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Title: Derogatory Gendered Labels: On Twitter and in the Lab
Authors: Connor, Rachel
Advisors: Prentice, Deborah
Contributors: Psychology Department
Keywords: attribution
gender stereotypes
social media
Subjects: Social psychology
Gender studies
Issue Date: 2019
Publisher: Princeton, NJ : Princeton University
Abstract: How do overheard derogatory gendered labels (DGLs) affect perceptions of targets and labelers? In this paper, I examined the content, targeting, and evaluative consequences of DGLs in both an experimental and a real-world context. In Part I, I conducted four experiments examining the impact of DGLs on perceptions of men and women varying in emotion stereotypicality. In Part II, using data from Twitter, I investigated DGLs directed at male and female moderators of the 2016 presidential primary debates. In Part I, Studies 1 (N = 243) and 2 (N = 235) showed that, when described with a female-derogatory label, emotion was attributed internally to a female target, which then negatively affected evaluations of her. Further, participants positively evaluated labelers of counterstereotypical targets. In contrast to expectations, in Study 3 (N = 247), gender traditionalists defended a labeled male target, attributing his reaction less to internal factors and providing more positive evaluations of him. Across studies, findings depended on participant gender and gender ideology. Overall, findings support that DGLs are interpreted to fit with pre-existing expectations. In Part II, Study 5 found that people tweeting about Republican debates used DGLs and more abstract language for female stereotype violators. Studies 6 and 7 found that men high in hostile sexism responded to negative tweets, whether or not they contained a DGL, by derogating female targets and rewarding tweet authors. Overall, this study supports that DGLs play a role in stereotype transmission and maintenance. Perceivers who endorse sexism latch onto DGLs that support stereotype-based explanations for women’s behavior. Further, internal attributions are a crucial mechanism by which negative labels affect target evaluations.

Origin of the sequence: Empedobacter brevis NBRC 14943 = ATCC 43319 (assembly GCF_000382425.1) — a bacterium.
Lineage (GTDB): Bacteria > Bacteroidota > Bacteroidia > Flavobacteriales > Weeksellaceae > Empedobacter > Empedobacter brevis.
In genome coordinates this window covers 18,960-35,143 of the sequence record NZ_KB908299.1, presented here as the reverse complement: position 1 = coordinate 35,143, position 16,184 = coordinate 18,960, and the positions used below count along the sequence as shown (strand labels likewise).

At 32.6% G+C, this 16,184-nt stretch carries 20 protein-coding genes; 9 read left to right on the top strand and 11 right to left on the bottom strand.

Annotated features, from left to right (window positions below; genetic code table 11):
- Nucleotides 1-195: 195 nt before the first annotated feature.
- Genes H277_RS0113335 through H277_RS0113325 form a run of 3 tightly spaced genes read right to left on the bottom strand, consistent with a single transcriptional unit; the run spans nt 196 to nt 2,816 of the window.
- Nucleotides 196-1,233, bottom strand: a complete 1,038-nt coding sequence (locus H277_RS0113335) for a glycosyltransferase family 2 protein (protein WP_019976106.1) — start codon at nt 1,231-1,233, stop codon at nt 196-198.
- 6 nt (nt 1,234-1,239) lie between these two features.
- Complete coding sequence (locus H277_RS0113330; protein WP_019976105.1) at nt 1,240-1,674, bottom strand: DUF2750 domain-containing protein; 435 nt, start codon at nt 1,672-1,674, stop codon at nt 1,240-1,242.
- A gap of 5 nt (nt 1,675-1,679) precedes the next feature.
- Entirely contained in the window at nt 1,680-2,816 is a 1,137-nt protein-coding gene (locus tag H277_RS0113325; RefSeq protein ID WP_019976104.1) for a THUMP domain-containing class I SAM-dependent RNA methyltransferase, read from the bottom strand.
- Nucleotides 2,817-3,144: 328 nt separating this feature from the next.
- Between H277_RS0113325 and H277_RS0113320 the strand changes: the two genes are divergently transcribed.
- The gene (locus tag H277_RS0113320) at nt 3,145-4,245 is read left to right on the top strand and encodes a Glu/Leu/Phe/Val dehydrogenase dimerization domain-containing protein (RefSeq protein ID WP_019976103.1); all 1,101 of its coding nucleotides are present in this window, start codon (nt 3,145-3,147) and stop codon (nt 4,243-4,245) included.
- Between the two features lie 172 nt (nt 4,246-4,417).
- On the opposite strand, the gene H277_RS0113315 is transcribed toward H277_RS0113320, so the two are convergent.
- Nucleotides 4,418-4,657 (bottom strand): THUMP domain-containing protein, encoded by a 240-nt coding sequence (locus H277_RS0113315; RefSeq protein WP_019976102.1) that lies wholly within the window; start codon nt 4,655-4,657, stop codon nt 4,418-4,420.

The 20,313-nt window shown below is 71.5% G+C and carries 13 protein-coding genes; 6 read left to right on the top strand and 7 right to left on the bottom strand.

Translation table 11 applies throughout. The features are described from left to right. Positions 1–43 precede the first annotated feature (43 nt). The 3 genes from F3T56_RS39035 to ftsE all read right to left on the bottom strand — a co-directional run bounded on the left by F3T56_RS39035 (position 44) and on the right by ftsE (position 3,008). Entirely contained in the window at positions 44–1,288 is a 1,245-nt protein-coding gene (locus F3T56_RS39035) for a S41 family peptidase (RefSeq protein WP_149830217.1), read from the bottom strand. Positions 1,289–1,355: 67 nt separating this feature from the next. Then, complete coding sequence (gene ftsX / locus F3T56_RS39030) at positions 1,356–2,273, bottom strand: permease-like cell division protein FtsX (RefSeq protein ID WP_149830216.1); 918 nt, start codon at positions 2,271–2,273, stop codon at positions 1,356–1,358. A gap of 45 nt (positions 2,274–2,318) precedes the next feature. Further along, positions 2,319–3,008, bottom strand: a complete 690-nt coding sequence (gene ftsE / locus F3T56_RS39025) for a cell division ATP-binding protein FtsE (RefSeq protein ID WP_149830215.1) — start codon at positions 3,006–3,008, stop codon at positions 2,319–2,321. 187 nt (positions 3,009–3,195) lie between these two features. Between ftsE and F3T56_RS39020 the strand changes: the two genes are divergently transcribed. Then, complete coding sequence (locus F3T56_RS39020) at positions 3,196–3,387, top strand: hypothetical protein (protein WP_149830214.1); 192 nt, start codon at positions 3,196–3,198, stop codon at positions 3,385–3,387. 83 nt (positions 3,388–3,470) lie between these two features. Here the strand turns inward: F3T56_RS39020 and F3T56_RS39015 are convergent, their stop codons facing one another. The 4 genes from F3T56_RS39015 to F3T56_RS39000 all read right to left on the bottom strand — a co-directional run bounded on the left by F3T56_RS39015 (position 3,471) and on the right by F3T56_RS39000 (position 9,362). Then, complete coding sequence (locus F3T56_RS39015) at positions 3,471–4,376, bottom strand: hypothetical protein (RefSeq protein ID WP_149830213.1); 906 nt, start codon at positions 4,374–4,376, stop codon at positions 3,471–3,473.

Alternate format: The Mudd Manuscript Library retains one bound copy of each dissertation. Search for these copies in the library's main catalog:
Type of Material: Academic dissertations (Ph.D.)
Language: en
Appears in Collections:Psychology

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